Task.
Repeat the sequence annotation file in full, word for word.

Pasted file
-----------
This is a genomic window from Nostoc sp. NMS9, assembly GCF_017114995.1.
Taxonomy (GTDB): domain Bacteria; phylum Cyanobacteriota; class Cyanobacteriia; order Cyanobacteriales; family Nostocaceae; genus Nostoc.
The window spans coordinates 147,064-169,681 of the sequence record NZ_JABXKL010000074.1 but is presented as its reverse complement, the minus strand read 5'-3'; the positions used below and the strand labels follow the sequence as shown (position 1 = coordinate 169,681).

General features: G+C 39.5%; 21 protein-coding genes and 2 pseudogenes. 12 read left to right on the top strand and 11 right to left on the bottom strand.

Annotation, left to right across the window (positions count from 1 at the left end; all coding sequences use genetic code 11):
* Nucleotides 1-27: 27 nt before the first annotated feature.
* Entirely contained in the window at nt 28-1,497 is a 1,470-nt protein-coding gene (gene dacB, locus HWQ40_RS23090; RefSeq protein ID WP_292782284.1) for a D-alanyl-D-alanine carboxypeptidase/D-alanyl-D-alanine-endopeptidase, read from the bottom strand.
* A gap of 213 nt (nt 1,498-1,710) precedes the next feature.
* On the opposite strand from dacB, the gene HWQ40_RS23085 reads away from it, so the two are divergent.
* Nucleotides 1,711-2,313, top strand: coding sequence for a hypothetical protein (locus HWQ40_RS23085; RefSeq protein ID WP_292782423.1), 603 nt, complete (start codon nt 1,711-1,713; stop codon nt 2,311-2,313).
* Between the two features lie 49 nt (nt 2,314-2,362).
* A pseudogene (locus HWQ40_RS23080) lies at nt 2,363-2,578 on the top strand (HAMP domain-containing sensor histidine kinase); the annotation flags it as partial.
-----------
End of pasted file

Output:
This is a genomic window from Nostoc sp. NMS9, assembly GCF_017114995.1.
Taxonomy (GTDB): domain Bacteria; phylum Cyanobacteriota; class Cyanobacteriia; order Cyanobacteriales; family Nostocaceae; genus Nostoc.
The window spans coordinates 147,064-169,681 of the sequence record NZ_JABXKL010000074.1 but is presented as its reverse complement, the minus strand read 5'-3'; the positions used below and the strand labels follow the sequence as shown (position 1 = coordinate 169,681).

General features: G+C 39.5%; 21 protein-coding genes and 2 pseudogenes. 12 read left to right on the top strand and 11 right to left on the bottom strand.

Annotation, left to right across the window (positions count from 1 at the left end; all coding sequences use genetic code 11):
* Nucleotides 1-27: 27 nt before the first annotated feature.
* Entirely contained in the window at nt 28-1,497 is a 1,470-nt protein-coding gene (gene dacB, locus HWQ40_RS23090; RefSeq protein ID WP_292782284.1) for a D-alanyl-D-alanine carboxypeptidase/D-alanyl-D-alanine-endopeptidase, read from the bottom strand.
* A gap of 213 nt (nt 1,498-1,710) precedes the next feature.
* On the opposite strand from dacB, the gene HWQ40_RS23085 reads away from it, so the two are divergent.
* Nucleotides 1,711-2,313, top strand: coding sequence for a hypothetical protein (locus HWQ40_RS23085; RefSeq protein ID WP_292782423.1), 603 nt, complete (start codon nt 1,711-1,713; stop codon nt 2,311-2,313).
* Between the two features lie 49 nt (nt 2,314-2,362).
* A pseudogene (locus HWQ40_RS23080) lies at nt 2,363-2,578 on the top strand (HAMP domain-containing sensor histidine kinase); the annotation flags it as partial.